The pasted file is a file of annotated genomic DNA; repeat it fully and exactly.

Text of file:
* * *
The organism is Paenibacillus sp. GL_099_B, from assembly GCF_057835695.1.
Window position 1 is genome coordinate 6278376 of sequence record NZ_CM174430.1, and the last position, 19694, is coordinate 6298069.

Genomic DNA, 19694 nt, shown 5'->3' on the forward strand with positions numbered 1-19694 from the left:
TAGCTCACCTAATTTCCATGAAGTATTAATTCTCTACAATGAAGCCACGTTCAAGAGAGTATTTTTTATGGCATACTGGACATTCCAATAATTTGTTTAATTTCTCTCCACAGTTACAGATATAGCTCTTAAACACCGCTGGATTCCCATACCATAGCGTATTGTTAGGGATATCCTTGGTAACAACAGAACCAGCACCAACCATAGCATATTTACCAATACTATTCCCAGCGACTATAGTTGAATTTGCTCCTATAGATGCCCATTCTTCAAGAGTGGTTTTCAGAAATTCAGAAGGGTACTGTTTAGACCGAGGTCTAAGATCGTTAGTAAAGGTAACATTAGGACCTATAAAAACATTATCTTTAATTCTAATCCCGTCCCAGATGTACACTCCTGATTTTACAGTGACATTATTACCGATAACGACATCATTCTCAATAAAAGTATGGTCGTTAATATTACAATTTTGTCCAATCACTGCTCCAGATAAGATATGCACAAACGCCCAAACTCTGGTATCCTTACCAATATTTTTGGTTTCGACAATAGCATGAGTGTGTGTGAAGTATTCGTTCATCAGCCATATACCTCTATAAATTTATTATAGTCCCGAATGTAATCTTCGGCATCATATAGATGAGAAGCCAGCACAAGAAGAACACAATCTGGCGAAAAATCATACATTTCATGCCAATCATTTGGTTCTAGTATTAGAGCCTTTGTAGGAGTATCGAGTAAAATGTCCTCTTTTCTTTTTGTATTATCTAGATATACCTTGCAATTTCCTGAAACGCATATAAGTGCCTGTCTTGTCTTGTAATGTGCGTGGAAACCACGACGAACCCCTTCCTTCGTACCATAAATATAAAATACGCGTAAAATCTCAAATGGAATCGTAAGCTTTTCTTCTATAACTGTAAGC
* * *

The organism is Paenibacillus sp. GL_099_B, from assembly GCF_057835695.1.
Window position 1 is genome coordinate 6278376 of sequence record NZ_CM174430.1, and the last position, 19694, is coordinate 6298069.

Genomic DNA, 19694 nt, shown 5'->3' on the forward strand with positions numbered 1-19694 from the left:
TAGCTCACCTAATTTCCATGAAGTATTAATTCTCTACAATGAAGCCACGTTCAAGAGAGTATTTTTTATGGCATACTGGACATTCCAATAATTTGTTTAATTTCTCTCCACAGTTACAGATATAGCTCTTAAACACCGCTGGATTCCCATACCATAGCGTATTGTTAGGGATATCCTTGGTAACAACAGAACCAGCACCAACCATAGCATATTTACCAATACTATTCCCAGCGACTATAGTTGAATTTGCTCCTATAGATGCCCATTCTTCAAGAGTGGTTTTCAGAAATTCAGAAGGGTACTGTTTAGACCGAGGTCTAAGATCGTTAGTAAAGGTAACATTAGGACCTATAAAAACATTATCTTTAATTCTAATCCCGTCCCAGATGTACACTCCTGATTTTACAGTGACATTATTACCGATAACGACATCATTCTCAATAAAAGTATGGTCGTTAATATTACAATTTTGTCCAATCACTGCTCCAGATAAGATATGCACAAACGCCCAAACTCTGGTATCCTTACCAATATTTTTGGTTTCGACAATAGCATGAGTGTGTGTGAAGTATTCGTTCATCAGCCATATACCTCTATAAATTTATTATAGTCCCGAATGTAATCTTCGGCATCATATAGATGAGAAGCCAGCACAAGAAGAACACAATCTGGCGAAAAATCATACATTTCATGCCAATCATTTGGTTCTAGTATTAGAGCCTTTGTAGGAGTATCGAGTAAAATGTCCTCTTTTCTTTTTGTATTATCTAGATATACCTTGCAATTTCCTGAAACGCATATAAGTGCCTGTCTTGTCTTGTAATGTGCGTGGAAACCACGACGAACCCCTTCCTTCGTACCATAAATATAAAATACGCGTAAAATCTCAAATGGAATCGTAAGCTTTTCTTCTATAACTGTAAGC